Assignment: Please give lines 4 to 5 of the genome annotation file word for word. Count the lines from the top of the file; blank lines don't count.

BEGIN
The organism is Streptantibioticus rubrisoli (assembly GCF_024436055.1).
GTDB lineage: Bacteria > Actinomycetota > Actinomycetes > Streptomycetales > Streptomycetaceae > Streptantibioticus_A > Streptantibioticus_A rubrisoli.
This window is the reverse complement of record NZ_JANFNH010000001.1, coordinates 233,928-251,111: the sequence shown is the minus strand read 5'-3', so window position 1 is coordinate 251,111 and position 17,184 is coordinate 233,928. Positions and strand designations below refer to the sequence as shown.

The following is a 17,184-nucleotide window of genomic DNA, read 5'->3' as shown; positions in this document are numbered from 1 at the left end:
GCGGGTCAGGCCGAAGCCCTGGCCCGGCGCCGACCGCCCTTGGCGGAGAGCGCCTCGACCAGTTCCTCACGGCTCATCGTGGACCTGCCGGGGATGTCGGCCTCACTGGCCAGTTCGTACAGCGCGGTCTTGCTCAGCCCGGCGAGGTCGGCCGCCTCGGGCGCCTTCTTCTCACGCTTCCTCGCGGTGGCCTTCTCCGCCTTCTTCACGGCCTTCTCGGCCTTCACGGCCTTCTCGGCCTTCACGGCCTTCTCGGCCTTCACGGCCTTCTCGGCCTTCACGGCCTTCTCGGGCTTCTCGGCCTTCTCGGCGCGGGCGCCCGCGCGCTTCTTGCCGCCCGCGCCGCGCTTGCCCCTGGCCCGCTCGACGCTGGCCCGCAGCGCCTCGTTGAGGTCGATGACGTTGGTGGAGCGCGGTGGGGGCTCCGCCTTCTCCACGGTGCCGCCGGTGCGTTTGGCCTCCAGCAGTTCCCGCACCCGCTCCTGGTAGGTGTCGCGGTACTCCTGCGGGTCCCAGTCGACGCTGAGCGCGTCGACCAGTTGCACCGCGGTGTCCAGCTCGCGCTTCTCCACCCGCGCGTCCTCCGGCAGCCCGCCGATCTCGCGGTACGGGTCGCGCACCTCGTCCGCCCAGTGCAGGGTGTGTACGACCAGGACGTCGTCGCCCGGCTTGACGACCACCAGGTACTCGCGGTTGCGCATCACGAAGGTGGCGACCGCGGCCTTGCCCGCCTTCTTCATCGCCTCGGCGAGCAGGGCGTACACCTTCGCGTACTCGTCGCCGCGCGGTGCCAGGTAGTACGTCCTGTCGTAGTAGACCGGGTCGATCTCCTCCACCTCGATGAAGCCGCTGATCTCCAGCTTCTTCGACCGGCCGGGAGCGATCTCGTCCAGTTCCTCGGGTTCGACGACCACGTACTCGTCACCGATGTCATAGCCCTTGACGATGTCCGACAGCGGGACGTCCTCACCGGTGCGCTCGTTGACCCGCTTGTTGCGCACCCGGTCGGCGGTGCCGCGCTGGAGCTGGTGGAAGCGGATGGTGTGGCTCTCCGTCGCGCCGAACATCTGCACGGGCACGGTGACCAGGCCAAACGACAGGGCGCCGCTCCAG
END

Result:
The following is a 17,184-nucleotide window of genomic DNA, read 5'->3' as shown; positions in this document are numbered from 1 at the left end:
GCGGGTCAGGCCGAAGCCCTGGCCCGGCGCCGACCGCCCTTGGCGGAGAGCGCCTCGACCAGTTCCTCACGGCTCATCGTGGACCTGCCGGGGATGTCGGCCTCACTGGCCAGTTCGTACAGCGCGGTCTTGCTCAGCCCGGCGAGGTCGGCCGCCTCGGGCGCCTTCTTCTCACGCTTCCTCGCGGTGGCCTTCTCCGCCTTCTTCACGGCCTTCTCGGCCTTCACGGCCTTCTCGGCCTTCACGGCCTTCTCGGCCTTCACGGCCTTCTCGGCCTTCACGGCCTTCTCGGGCTTCTCGGCCTTCTCGGCGCGGGCGCCCGCGCGCTTCTTGCCGCCCGCGCCGCGCTTGCCCCTGGCCCGCTCGACGCTGGCCCGCAGCGCCTCGTTGAGGTCGATGACGTTGGTGGAGCGCGGTGGGGGCTCCGCCTTCTCCACGGTGCCGCCGGTGCGTTTGGCCTCCAGCAGTTCCCGCACCCGCTCCTGGTAGGTGTCGCGGTACTCCTGCGGGTCCCAGTCGACGCTGAGCGCGTCGACCAGTTGCACCGCGGTGTCCAGCTCGCGCTTCTCCACCCGCGCGTCCTCCGGCAGCCCGCCGATCTCGCGGTACGGGTCGCGCACCTCGTCCGCCCAGTGCAGGGTGTGTACGACCAGGACGTCGTCGCCCGGCTTGACGACCACCAGGTACTCGCGGTTGCGCATCACGAAGGTGGCGACCGCGGCCTTGCCCGCCTTCTTCATCGCCTCGGCGAGCAGGGCGTACACCTTCGCGTACTCGTCGCCGCGCGGTGCCAGGTAGTACGTCCTGTCGTAGTAGACCGGGTCGATCTCCTCCACCTCGATGAAGCCGCTGATCTCCAGCTTCTTCGACCGGCCGGGAGCGATCTCGTCCAGTTCCTCGGGTTCGACGACCACGTACTCGTCACCGATGTCATAGCCCTTGACGATGTCCGACAGCGGGACGTCCTCACCGGTGCGCTCGTTGACCCGCTTGTTGCGCACCCGGTCGGCGGTGCCGCGCTGGAGCTGGTGGAAGCGGATGGTGTGGCTCTCCGTCGCGCCGAACATCTGCACGGGCACGGTGACCAGGCCAAACGACAGGGCGCCGCTCCAG